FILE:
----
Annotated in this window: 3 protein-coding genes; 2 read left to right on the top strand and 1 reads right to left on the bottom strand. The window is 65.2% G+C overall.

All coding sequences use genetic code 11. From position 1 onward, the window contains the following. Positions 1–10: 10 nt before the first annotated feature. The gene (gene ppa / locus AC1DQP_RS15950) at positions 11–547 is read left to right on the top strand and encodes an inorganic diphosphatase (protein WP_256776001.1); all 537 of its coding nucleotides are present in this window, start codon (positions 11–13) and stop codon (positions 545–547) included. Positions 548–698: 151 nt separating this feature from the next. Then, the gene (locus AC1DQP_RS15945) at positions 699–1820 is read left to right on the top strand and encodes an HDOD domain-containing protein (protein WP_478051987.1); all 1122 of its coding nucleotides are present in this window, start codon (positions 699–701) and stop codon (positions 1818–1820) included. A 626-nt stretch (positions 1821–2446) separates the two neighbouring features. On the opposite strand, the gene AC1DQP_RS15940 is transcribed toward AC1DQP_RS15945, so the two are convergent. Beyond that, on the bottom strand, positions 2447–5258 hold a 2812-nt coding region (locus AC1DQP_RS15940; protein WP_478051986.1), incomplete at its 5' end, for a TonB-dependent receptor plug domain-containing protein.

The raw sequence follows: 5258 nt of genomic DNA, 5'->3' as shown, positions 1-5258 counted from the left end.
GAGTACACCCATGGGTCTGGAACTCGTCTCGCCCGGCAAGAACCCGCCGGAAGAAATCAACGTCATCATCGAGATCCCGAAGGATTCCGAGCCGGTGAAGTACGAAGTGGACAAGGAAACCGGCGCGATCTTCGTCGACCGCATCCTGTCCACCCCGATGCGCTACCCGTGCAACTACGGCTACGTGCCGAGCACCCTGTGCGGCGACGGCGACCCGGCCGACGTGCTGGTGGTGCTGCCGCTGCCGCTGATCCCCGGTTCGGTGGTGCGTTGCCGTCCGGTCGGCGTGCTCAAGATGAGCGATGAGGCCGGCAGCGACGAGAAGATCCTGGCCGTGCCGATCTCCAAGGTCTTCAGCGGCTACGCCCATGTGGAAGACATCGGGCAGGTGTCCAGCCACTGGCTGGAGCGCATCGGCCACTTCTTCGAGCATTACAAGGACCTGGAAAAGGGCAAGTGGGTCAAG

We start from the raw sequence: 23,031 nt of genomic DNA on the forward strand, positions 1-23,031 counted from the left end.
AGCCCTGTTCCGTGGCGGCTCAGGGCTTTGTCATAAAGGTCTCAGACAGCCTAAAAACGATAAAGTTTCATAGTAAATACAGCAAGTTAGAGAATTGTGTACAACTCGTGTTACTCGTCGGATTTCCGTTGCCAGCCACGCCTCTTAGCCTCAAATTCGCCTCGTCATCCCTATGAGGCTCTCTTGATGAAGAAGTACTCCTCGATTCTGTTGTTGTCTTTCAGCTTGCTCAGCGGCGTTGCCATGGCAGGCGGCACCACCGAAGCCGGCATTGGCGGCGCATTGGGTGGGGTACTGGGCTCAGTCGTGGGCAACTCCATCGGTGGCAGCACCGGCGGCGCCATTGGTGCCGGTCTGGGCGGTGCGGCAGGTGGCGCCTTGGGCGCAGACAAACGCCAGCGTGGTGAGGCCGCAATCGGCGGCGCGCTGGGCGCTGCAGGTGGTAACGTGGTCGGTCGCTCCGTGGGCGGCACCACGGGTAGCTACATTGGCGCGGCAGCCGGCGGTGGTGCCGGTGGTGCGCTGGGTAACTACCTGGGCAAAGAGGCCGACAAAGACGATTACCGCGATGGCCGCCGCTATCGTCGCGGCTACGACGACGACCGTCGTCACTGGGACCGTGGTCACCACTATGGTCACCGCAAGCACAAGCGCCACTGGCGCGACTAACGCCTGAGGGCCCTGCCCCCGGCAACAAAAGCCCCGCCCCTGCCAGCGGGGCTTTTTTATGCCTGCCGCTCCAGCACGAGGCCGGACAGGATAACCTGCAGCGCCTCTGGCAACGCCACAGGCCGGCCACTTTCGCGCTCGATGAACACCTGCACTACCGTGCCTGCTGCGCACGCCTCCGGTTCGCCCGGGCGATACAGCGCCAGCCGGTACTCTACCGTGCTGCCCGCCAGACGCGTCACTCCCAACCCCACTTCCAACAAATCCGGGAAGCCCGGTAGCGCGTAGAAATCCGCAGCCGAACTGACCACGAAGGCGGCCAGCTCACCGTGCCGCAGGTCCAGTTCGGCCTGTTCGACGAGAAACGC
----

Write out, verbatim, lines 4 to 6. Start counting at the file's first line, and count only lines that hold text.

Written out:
GAGTACACCCATGGGTCTGGAACTCGTCTCGCCCGGCAAGAACCCGCCGGAAGAAATCAACGTCATCATCGAGATCCCGAAGGATTCCGAGCCGGTGAAGTACGAAGTGGACAAGGAAACCGGCGCGATCTTCGTCGACCGCATCCTGTCCACCCCGATGCGCTACCCGTGCAACTACGGCTACGTGCCGAGCACCCTGTGCGGCGACGGCGACCCGGCCGACGTGCTGGTGGTGCTGCCGCTGCCGCTGATCCCCGGTTCGGTGGTGCGTTGCCGTCCGGTCGGCGTGCTCAAGATGAGCGATGAGGCCGGCAGCGACGAGAAGATCCTGGCCGTGCCGATCTCCAAGGTCTTCAGCGGCTACGCCCATGTGGAAGACATCGGGCAGGTGTCCAGCCACTGGCTGGAGCGCATCGGCCACTTCTTCGAGCATTACAAGGACCTGGAAAAGGGCAAGTGGGTCAAG

We start from the raw sequence: 23,031 nt of genomic DNA on the forward strand, positions 1-23,031 counted from the left end.
AGCCCTGTTCCGTGGCGGCTCAGGGCTTTGTCATAAAGGTCTCAGACAGCCTAAAAACGATAAAGTTTCATAGTAAATACAGCAAGTTAGAGAATTGTGTACAACTCGTGTTACTCGTCGGATTTCCGTTGCCAGCCACGCCTCTTAGCCTCAAATTCGCCTCGTCATCCCTATGAGGCTCTCTTGATGAAGAAGTACTCCTCGATTCTGTTGTTGTCTTTCAGCTTGCTCAGCGGCGTTGCCATGGCAGGCGGCACCACCGAAGCCGGCATTGGCGGCGCATTGGGTGGGGTACTGGGCTCAGTCGTGGGCAACTCCATCGGTGGCAGCACCGGCGGCGCCATTGGTGCCGGTCTGGGCGGTGCGGCAGGTGGCGCCTTGGGCGCAGACAAACGCCAGCGTGGTGAGGCCGCAATCGGCGGCGCGCTGGGCGCTGCAGGTGGTAACGTGGTCGGTCGCTCCGTGGGCGGCACCACGGGTAGCTACATTGGCGCGGCAGCCGGCGGTGGTGCCGGTGGTGCGCTGGGTAACTACCTGGGCAAAGAGGCCGACAAAGACGATTACCGCGATGGCCGCCGCTATCGTCGCGGCTACGACGACGACCGTCGTCACTGGGACCGTGGTCACCACTATGGTCACCGCAAGCACAAGCGCCACTGGCGCGACTAACGCCTGAGGGCCCTGCCCCCGGCAACAAAAGCCCCGCCCCTGCCAGCGGGGCTTTTTTATGCCTGCCGCTCCAGCACGAGGCCGGACAGGATAACCTGCAGCGCCTCTGGCAACGCCACAGGCCGGCCACTTTCGCGCTCGATGAACACCTGCACTACCGTGCCTGCTGCGCACGCCTCCGGTTCGCCCGGGCGATACAGCGCCAGCCGGTACTCTACCGTGCTGCCCGCCAGACGCGTCACTCCCAACCCCACTTCCAACAAATCCGGGAAGCCCGGTAGCGCGTAGAAATCCGCAGCCGAACTGACCACGAAGGCGGCCAGCTCACCGTGCCGCAGGTCCAGTTCGGCCTGTTCGACGAGAAACGC